Many other positive interactions are facultative. They are beneficial to at least one participant, but not required for survival under all conditions (Morin, 1999; Stiling, 1999). Facultative interactions typically do not require close living arrangements, because of the lack of specificity in the relationship and the intermittent or minimal positive effects. These interactions are important under some situations—for example, when physical stress is high, resources are limiting, or during certain life stages. In this way, the interaction can be broken or resumed, depending on its usefulness. A good example is the relationship between the palo verde tree and saguaro cactus from the Sonoran Desert of North America. As seedlings, the saguaro cacti benefit from the physical and biological protection created by the palo verde tree. But over time, as the Saguaro grows and is less vulnerable to water stress and herbivory, the positive effects become neutral or negative, even though the two species live close together until they die. Another example is the seed dispersal services of fruit-eating birds, bats, and ants. Under some conditions, seed dispersal has advantages for plants, by providing new colonization sites or escape from predators. But if seeds are deposited in caves or other sites that are inhospitable, the interactions become negative.
Positive interactions can play a substantial role in promoting biodiversity by increasing species alliances and thus coexistence (Hacker and Gaines, 1997; Morin, 1999; Stil-ing, 1999). In the past, ecologists focused on the novelty and unique nature of positive interactions, but more recent theoretical and empirical research predicts that positive interactions are common and significant forces in nature. Their importance depends not only on their strength but also on the influence they have on other species in the community. Not all positive interactions are exclusive partnerships. Some positive interactions act in a general and flexible fashion that reaches many other, distantly interacting species. These indirect effects arise when a direct interaction is transmitted to a third species, providing food, habitat, or other services. In turn, the third species interacts with other members of the community that may receive some part of the benefit.
A recent example from a coastal wetland community in Rhode Island illustrates how direct and indirect positive interactions can promote species diversity (Bertness, 1999; Hacker and Gaines, 1997). In this system, a number of plant species obtain membership in the community on account of the direct, pos-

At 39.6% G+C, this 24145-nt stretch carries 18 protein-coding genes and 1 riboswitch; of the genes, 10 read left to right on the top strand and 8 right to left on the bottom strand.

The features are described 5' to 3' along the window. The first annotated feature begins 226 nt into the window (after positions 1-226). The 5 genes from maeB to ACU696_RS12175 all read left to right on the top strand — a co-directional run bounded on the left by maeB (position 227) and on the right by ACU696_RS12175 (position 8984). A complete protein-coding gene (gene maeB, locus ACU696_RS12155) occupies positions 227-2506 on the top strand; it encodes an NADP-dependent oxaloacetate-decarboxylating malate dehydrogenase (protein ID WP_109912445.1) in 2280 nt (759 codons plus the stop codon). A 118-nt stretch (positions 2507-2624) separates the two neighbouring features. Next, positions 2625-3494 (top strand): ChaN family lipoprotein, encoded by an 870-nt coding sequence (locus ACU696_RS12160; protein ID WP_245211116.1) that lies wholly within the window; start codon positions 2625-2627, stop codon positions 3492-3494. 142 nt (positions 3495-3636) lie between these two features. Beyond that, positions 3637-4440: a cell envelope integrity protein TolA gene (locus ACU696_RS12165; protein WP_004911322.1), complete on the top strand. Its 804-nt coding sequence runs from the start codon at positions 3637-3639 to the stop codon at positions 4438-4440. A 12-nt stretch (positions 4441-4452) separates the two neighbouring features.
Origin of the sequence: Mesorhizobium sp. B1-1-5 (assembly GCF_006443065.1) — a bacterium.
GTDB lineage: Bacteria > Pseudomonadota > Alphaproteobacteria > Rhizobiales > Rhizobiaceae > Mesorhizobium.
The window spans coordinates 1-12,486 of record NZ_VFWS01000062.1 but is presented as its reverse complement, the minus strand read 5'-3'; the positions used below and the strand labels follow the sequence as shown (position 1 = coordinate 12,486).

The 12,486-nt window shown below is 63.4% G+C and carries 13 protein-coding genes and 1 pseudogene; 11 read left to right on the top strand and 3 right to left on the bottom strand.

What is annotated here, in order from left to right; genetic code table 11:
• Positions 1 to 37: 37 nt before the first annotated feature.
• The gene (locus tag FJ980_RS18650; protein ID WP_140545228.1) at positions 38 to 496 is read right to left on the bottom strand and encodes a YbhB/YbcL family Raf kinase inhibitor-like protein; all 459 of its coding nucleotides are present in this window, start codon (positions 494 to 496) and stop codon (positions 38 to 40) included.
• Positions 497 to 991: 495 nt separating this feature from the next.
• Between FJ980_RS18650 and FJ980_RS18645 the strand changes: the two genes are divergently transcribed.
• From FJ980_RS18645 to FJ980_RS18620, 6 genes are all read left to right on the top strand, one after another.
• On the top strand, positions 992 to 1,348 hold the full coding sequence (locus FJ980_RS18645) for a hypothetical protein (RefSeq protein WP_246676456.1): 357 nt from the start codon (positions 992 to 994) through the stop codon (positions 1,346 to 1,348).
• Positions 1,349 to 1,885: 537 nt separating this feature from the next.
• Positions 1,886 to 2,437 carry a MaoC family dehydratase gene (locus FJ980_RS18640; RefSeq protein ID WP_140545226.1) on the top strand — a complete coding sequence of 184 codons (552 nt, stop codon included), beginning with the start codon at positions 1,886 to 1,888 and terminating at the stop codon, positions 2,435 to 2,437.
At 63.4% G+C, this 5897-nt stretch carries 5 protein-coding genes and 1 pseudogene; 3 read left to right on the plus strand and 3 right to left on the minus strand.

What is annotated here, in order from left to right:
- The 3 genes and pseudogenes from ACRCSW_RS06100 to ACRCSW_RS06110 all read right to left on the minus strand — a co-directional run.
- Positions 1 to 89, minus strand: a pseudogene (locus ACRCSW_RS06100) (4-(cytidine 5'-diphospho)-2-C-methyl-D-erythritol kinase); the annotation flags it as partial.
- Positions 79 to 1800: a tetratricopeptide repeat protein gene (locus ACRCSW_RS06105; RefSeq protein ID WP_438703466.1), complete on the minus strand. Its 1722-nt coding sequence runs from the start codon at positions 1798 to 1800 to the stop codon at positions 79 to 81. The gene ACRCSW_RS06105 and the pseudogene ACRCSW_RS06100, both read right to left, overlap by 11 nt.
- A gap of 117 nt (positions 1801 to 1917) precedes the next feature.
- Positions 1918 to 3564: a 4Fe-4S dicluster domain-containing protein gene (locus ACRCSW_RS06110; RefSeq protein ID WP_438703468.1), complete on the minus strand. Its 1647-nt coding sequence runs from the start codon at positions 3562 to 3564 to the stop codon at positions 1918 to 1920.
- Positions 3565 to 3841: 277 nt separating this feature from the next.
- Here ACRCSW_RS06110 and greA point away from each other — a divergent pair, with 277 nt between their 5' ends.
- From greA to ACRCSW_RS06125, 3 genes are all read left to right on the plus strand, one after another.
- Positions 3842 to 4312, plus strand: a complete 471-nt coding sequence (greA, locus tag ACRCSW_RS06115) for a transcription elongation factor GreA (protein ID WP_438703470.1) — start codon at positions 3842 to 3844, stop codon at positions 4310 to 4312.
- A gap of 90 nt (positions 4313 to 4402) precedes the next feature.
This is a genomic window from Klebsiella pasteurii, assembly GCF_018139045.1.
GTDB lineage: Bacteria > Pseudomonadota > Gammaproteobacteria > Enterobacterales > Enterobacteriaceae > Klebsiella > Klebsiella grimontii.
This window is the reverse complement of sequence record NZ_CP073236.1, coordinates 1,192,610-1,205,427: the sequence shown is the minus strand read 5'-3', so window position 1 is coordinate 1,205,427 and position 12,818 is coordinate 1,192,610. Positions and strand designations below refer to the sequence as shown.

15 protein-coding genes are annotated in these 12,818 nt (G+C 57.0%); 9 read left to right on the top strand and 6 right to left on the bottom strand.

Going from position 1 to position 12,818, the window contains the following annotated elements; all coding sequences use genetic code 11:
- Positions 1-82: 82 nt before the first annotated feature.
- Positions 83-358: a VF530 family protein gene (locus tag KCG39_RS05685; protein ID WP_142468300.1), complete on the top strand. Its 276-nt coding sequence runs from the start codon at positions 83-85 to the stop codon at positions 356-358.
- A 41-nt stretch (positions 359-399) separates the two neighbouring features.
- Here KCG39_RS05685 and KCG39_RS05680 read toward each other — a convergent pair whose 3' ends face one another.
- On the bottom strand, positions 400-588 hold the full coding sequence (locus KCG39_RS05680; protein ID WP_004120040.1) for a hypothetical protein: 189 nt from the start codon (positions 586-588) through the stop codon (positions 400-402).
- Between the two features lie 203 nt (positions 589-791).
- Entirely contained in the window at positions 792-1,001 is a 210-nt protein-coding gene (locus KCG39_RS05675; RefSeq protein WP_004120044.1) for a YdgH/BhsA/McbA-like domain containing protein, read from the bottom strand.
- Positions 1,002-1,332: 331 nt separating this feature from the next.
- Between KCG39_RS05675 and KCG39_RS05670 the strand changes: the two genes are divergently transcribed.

itive effect of a plant species called black rush. The black rush has a turf growth form and creates a lawn that acts to decrease the harsh salt and oxygen conditions characteristic of the salt marsh. This simple service allows plants lacking similar ameliorating capabilities to flourish. The direct positive interaction has a multitude of indirect positive effects for insects that specialize on plants facilitated by the black rush. Experiments showed that without the direct and indirect effects of the black rush, a number of plant and insect species would become locally extinct, reducing species diversity by 60 percent. The black rush has a
large effect on species diversity because of its strong but general multiple-species effect that creates a number of indirect opportunities for other species. Recognizing that complex interaction webs contain important direct and indirect positive associations allows an expanded view of the mechanisms controlling species diversity in a variety of natural systems worldwide.
See also: Angiosperms; Annelida—The Segmented
Worms; Arthropods, Terrestrial; Bacteria; Cnidarians;
Coevolution; Communities; Coral Reefs; Food Webs and Food Pyramids; Fungi; Lichens; Nutrient/Energy Cycling; Pollination; Succession and Successionlike Processes
Bertness, Mark D. 1999. The Ecology of Atlantic Shorelines. Sunderland, MA: Sinauer; Hacker, Sally D., and Steven D. Gaines. 1997. "Some Implications of Direct Positive Interactions for Community Species Diversity." Ecology 78:1990-2003; Morin, Peter. 1999. Community Ecology. Malden, MA: Blackwell; Stiling, Peter. 1999. Ecology: Theories and Applications. Upper Saddle River, NJ: Prentice Hall.